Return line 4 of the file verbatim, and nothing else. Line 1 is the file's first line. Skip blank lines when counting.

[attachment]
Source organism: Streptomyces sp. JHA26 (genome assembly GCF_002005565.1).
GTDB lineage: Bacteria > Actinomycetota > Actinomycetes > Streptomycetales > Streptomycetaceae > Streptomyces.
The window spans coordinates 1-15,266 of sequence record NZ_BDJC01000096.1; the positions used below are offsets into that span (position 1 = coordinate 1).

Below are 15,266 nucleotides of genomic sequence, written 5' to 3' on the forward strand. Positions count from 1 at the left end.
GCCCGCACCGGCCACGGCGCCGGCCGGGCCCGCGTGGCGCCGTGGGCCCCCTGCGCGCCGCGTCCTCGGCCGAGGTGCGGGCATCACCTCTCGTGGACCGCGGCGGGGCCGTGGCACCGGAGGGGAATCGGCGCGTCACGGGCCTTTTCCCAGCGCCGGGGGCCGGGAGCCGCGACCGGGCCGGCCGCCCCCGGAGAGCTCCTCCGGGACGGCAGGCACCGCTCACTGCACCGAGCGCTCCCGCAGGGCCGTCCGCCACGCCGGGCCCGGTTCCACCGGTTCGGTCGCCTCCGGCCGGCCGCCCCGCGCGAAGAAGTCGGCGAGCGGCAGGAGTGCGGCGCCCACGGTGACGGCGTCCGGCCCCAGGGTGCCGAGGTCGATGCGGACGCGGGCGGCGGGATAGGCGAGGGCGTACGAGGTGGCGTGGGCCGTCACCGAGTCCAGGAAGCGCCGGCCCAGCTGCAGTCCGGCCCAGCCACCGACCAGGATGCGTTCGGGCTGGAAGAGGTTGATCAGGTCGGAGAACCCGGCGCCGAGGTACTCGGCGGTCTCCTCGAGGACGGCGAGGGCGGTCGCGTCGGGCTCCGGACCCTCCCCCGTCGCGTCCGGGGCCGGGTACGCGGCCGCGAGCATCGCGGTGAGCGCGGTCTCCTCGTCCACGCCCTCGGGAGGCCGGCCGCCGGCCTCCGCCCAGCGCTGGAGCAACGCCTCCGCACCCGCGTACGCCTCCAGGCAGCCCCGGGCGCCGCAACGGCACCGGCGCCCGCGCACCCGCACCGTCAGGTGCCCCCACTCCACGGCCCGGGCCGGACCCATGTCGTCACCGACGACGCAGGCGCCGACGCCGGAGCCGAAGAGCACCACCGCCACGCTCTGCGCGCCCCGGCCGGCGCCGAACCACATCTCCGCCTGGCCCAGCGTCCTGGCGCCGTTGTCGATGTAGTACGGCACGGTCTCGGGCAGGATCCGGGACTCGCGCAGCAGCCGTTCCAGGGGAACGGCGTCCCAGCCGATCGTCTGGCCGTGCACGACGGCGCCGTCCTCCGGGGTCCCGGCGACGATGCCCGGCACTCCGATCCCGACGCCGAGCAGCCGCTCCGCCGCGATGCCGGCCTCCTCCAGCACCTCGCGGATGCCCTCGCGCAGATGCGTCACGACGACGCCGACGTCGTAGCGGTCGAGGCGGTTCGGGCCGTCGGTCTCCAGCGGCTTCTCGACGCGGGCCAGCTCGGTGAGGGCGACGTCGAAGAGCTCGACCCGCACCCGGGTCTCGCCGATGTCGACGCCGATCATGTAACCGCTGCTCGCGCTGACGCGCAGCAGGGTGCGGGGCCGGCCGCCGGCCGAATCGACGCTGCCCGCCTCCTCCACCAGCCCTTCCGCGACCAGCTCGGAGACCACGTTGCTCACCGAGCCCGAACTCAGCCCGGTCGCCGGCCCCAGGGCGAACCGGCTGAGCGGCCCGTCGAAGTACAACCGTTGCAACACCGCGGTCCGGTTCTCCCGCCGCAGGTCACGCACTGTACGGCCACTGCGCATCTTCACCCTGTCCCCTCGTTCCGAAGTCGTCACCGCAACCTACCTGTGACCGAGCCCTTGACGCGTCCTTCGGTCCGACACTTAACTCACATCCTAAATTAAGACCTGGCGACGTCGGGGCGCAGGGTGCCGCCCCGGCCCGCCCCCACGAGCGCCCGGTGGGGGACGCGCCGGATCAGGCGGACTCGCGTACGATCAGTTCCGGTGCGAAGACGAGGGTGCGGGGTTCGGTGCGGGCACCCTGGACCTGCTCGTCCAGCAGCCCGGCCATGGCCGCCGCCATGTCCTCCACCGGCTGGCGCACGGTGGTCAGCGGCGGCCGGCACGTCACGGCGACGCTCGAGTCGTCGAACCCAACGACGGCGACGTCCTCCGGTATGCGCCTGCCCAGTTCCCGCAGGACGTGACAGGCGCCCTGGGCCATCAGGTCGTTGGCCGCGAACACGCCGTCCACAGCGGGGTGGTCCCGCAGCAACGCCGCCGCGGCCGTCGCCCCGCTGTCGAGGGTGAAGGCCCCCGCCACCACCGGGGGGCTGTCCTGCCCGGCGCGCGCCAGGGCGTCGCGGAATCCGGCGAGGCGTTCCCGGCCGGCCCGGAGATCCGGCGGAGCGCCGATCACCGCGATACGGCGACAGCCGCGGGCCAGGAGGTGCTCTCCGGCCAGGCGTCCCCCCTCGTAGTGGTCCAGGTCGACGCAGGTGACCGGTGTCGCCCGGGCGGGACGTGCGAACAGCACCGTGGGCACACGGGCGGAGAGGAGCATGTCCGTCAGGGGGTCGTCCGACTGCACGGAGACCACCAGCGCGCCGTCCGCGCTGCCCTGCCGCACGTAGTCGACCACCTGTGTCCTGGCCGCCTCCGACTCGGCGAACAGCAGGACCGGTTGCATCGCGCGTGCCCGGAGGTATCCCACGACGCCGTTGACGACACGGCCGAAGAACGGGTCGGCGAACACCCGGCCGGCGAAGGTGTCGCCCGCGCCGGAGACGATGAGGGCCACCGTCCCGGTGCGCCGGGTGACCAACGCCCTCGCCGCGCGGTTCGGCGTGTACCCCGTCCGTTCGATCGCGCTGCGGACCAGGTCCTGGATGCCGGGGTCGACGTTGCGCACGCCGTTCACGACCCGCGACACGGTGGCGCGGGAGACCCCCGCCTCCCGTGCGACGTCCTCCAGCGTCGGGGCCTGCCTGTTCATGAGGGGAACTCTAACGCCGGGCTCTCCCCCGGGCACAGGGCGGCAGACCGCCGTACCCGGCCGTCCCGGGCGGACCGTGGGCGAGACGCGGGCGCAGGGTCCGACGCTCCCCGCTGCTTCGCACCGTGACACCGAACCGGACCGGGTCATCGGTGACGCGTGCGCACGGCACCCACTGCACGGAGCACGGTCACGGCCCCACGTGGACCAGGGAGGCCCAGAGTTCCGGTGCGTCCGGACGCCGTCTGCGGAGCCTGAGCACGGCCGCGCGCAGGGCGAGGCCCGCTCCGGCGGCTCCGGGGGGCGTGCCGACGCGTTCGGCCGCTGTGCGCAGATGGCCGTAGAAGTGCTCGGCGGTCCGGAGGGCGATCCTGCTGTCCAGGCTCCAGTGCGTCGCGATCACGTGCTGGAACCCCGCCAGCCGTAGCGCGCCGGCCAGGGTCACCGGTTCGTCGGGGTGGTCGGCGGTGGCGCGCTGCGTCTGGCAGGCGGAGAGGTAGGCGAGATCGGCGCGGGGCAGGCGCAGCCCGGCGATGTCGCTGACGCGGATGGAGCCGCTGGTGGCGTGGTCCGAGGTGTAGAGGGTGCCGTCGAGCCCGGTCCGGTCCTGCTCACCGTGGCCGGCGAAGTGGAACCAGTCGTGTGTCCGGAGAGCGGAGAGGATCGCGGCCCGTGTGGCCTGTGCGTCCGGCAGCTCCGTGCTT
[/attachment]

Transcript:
Below are 15,266 nucleotides of genomic sequence, written 5' to 3' on the forward strand. Positions count from 1 at the left end.